A Pandemic Black Friday: PlayStation 5 Buyers Camp Out At Stores That Are Otherwise Much Emptier

The number of people who went to traditional stores this year fell by 52.1% compared to last year, according to preliminary data from Sensormatic Solutions.

One exception though came from PlayStation 5 fans, as was expected. News reports across the country showed them camping out overnight in front of retailers, hoping to snap up a PS5 console even as stocks have been depleted with blazing speed.

What Happened: According to Adobe real-time data, US consumers spent $9 billion, 21.6% more than last year, on Black Friday, the second biggest online sales day so far.

The absolute record in online sales — for now — belongs to 2019’s Cyber Monday, which raked in $9.2 billion. This year’s Cyber Monday spendings are expected to be between $10.8 billion and $12.7 billion, according to Adobe analysts.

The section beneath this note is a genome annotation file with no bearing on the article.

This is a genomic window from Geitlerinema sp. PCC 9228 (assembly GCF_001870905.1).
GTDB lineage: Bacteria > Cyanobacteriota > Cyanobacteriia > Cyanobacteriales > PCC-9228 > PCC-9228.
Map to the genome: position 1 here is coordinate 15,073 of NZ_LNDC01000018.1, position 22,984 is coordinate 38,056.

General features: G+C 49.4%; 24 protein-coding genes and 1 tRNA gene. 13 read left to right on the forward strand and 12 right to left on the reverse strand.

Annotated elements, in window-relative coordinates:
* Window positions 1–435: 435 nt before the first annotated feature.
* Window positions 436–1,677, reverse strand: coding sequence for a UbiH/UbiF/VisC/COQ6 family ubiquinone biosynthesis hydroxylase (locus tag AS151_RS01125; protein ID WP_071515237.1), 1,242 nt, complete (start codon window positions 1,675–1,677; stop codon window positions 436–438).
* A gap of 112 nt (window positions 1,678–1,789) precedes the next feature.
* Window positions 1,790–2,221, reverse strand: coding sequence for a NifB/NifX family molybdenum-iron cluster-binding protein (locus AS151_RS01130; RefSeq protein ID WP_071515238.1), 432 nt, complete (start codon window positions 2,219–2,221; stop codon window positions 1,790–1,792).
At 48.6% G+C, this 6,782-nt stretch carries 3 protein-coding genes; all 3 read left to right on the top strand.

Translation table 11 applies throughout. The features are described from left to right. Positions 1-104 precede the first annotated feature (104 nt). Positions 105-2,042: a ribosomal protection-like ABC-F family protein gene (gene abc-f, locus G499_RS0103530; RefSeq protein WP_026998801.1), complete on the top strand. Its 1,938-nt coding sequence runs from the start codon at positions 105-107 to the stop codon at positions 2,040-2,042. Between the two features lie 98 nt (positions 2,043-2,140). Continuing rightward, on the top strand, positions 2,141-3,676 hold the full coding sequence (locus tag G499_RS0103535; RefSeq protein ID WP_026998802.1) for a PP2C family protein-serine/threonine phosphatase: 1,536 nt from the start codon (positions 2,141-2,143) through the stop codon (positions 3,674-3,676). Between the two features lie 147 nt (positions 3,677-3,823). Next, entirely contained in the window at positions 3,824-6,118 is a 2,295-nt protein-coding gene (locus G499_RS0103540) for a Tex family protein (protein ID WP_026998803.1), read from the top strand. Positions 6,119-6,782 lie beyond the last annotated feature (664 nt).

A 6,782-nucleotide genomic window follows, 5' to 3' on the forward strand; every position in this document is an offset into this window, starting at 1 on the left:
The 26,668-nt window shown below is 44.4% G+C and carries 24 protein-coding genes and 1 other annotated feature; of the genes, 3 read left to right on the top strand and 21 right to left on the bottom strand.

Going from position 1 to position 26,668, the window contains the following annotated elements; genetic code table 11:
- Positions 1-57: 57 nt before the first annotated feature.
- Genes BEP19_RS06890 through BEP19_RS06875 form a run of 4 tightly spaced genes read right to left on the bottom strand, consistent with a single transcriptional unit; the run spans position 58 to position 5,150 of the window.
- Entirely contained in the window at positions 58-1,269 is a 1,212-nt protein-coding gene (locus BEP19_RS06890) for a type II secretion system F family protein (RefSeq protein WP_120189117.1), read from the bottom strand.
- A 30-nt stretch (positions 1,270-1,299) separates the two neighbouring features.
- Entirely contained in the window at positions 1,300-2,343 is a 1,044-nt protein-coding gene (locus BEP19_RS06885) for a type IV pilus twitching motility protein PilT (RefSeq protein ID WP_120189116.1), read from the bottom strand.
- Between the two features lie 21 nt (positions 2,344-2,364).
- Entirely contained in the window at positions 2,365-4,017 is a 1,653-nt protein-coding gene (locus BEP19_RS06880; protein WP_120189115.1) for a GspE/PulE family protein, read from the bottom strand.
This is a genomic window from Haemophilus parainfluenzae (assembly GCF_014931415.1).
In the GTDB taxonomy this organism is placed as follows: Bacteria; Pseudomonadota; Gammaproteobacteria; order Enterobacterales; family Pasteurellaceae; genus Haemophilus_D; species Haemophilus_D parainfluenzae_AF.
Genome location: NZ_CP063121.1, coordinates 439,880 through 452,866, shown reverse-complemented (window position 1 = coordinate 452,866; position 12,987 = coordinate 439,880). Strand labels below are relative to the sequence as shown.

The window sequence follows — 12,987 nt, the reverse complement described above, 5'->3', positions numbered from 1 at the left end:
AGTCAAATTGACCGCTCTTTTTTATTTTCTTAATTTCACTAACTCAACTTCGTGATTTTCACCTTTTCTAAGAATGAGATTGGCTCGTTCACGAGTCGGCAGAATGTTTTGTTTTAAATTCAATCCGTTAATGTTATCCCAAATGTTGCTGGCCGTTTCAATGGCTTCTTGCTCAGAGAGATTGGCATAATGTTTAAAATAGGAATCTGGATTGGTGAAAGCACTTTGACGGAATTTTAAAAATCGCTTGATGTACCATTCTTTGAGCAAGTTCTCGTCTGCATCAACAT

The top five products that U.S. customers were buying on Friday were Hot Wheels toys, Nintendo Co., LtdNTDOY video games Super Mario 3D All-Stars and Animal Crossing, and Apple Inc's AAPL Airpods and Apple Watch.

The average spending amount was $95.60. Retailers have started Christmas holiday sales earlier this year, bringing in $80.13 billion so far, compared to $142.4 billion for the entire season last year.

Experts predict overall holiday sales to reach $189 billion.

Why It Matters: This shopping season resulted in more online sales because of another COVID-19 spike in the country.

Right before the holiday, the Centers for Disease Control and Prevention warned of the dangers of “going shopping in crowded stores just before, on, or after Thanksgiving,” calling it “a high-risk activity,” Reuters reported.

It didn’t stop devoted gamers from trying to catch the long-awaited Sony Corp's SNE PlayStation 5 offline, though.

Many stores didn't have enough consoles in stock, but some lucky shoppers managed to buy one for $544, according to Reuters.

Photo Courtesy of Unsplash.com

Posted In: Black FridayChristmasCyber MondayPS5ReutersThanksgivingNewsRetail SalesTechMedia